But what you probably didn't know is that there is much more to it than that.

Take a look:

Fuel emissions

Pretty much everyone knows that riding a bike is good for the environment. Because pretty much everyone knows that driving a car or truck adds unwanted emissions to the air.

But you likely don't know just how severe the problem is.

In the United States, people's trucks and cars account for a whopping 40 percent of the oil that is used nationwide. Even worse, these account for 10 percent of the oil used all over the world.

If everyone were to switch from driving to biking for trips that are reasonably short, it is estimated that between 2.4 and 5 billion gallons of gas would be saved.

There would also be somewhere between 21 and 45 million tons less of carbon dioxide released every year.

But that's not all:

Remember that cars need not only gasoline but also antifreeze and other fluids that are toxic to the environment.

By opting to ride a bike instead, you'll be preventing these nasty chemicals from permeating the environment, including not only the air but also land and water.

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Parking

You probably weren't surprised at all to know that driving a car releases unwanted fumes into the environment.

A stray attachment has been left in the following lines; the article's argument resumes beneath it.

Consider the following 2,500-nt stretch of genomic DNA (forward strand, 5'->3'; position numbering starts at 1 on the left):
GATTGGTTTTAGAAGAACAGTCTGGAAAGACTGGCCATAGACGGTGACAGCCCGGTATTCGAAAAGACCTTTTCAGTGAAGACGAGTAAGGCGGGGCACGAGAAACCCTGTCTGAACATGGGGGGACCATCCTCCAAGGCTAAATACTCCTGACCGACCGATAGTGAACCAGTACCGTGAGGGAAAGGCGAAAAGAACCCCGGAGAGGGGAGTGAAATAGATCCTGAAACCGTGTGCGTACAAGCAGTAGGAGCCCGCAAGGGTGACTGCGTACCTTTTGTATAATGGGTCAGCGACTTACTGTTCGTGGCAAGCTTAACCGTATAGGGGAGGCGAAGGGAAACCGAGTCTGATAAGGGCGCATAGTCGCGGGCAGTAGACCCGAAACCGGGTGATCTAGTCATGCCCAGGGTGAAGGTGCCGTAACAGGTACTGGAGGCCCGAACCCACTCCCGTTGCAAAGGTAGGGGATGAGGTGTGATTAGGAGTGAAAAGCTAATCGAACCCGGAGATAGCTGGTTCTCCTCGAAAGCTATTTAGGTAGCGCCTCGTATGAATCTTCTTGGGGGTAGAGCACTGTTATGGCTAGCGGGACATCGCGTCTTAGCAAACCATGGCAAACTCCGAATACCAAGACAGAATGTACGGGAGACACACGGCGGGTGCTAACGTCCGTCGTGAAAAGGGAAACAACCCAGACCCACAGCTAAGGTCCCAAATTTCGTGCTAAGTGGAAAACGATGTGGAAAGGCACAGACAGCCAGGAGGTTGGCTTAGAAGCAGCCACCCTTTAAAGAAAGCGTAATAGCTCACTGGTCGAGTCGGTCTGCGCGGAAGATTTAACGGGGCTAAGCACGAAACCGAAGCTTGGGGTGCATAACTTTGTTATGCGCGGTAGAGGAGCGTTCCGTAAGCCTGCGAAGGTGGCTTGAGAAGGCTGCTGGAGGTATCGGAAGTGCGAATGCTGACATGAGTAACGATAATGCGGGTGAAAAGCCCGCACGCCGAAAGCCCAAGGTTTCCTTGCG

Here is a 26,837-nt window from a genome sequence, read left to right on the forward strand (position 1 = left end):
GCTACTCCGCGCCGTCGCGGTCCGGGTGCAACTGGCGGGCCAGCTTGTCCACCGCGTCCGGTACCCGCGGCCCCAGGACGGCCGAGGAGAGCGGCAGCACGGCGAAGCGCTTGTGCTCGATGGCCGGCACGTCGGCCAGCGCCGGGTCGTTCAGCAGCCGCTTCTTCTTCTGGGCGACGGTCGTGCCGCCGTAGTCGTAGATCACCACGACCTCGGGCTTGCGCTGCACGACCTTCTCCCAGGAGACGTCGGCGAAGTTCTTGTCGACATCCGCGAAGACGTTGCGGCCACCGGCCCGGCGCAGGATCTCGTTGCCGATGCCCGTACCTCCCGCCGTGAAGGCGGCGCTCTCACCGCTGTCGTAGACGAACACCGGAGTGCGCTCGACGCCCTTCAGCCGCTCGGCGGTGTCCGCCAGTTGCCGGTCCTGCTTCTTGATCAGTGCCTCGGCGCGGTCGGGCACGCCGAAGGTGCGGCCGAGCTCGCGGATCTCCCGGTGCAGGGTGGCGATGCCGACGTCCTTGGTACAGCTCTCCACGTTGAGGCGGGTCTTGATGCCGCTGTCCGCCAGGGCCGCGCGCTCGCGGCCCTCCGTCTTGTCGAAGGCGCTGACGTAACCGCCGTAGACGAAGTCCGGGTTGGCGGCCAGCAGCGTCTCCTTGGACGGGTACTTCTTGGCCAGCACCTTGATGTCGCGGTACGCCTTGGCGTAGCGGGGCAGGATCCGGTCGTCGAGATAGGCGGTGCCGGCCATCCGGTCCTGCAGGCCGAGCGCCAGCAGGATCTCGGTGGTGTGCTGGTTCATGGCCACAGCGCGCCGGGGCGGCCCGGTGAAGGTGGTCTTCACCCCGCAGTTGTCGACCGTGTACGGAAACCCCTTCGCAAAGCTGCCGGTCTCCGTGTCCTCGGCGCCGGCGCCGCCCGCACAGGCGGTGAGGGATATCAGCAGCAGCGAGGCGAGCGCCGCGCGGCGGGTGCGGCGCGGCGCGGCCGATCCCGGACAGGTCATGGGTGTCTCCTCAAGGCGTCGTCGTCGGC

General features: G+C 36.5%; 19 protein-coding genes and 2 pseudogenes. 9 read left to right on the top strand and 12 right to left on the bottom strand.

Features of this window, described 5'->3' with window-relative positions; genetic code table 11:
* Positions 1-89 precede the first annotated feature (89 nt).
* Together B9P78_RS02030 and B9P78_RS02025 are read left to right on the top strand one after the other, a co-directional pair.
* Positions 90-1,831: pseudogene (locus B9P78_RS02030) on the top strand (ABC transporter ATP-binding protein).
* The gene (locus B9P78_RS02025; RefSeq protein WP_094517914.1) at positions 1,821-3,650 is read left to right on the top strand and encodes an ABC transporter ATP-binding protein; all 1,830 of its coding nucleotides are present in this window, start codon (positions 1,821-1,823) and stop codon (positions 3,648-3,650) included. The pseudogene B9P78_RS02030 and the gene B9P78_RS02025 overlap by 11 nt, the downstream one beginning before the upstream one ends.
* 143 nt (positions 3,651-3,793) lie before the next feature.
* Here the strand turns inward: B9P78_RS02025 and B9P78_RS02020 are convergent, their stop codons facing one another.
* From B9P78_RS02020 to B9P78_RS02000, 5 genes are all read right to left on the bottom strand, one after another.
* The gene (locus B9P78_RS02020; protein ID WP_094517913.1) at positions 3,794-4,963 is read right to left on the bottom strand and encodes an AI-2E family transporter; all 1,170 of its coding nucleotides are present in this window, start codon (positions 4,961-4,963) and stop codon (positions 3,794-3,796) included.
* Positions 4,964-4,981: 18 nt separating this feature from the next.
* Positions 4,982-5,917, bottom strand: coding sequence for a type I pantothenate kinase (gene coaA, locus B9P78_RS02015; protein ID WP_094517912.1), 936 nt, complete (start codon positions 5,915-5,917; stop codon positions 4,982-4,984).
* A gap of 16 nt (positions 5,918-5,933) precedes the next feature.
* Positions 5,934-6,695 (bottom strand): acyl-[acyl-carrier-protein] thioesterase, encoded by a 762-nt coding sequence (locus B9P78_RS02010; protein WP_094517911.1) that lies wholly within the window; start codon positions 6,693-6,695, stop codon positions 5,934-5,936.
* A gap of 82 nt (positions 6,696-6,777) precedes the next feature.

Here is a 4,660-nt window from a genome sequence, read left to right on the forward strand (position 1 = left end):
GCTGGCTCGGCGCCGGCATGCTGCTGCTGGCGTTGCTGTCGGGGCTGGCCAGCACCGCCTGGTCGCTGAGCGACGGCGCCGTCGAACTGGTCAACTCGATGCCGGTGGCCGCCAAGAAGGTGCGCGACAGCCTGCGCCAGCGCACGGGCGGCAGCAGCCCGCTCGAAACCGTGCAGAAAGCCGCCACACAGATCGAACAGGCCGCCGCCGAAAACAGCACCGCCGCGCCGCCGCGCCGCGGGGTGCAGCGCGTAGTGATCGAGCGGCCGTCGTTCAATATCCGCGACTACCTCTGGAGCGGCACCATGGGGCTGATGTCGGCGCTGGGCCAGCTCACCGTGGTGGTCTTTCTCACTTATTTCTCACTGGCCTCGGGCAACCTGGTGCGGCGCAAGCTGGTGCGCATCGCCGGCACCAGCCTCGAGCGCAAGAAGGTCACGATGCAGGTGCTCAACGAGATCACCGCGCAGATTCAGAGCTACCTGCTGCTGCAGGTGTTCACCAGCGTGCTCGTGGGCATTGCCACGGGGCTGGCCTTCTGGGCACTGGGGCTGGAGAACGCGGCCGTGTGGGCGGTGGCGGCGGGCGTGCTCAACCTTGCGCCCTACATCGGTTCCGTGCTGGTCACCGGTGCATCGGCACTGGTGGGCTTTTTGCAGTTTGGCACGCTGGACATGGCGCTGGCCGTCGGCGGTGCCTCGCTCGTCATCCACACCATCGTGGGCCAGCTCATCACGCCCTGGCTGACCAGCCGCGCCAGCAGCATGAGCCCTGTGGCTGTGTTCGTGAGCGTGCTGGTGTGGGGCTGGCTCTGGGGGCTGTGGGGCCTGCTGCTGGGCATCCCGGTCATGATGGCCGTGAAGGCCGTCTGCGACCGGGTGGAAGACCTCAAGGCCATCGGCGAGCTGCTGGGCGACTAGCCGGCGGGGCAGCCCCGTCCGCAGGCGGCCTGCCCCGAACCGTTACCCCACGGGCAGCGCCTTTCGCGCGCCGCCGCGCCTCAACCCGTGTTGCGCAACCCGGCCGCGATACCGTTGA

But have you thought about the impact of parking alone?

If you have a considerable amount of experience driving a car, it's almost inevitable that you will have or will deal with difficulty finding a parking spot at one point.

Here's the deal:

This may be surprising, but 30 percent of carbon dioxide emissions from cars are caused by traffic congestion because people are looking for parking.

Since you can park a bike just about anywhere, these emissions are completely eliminated just by riding a bike.

bicycle bike blue bricks

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How Riding a Bike Is More Sustainable for You

There are many ways that riding a bike can make life a lot easier on you.

If you are able to replace a lot of your driving with bike riding, you can save money in the obvious ways and in some not-so-obvious ways as well.

Also, in a big picture kind of way, more people riding bikes can actually make the roads safer for cyclists.

Saving money

Well, duh. Gas costs money. You know that.

But you probably don't think of all the ways that your car costs you money when it doesn't need to do so.

Think about it:

When you consider the cost of a new car, along with gas, maintenance, and insurance, the average person spends nearly $8,500 per year.

Assuming you live a reasonable distance away from work, getting a bike and the required gear will cost you between $350 and $500 per year at most.

You may still own a car. After all, you can't really use a bike for long trips. No one expects you to ride your bike 200 miles in the winter, for example.

But if you own a car, and you drive it less, you can save quite a bit on auto insurance.

Most car insurance companies will give you reduced rates for less mileage. Some even have pay per mile auto insurance plans for people who drive less than 10,000 miles per year.

If you live in Chicago, New York, or any other urban area, you probably know what a nightmare it is to deal with parking.

If you commute by bike, you can park basically anywhere and circumvent this entire problem.

photo of woman riding bicycle

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Avoiding car accidents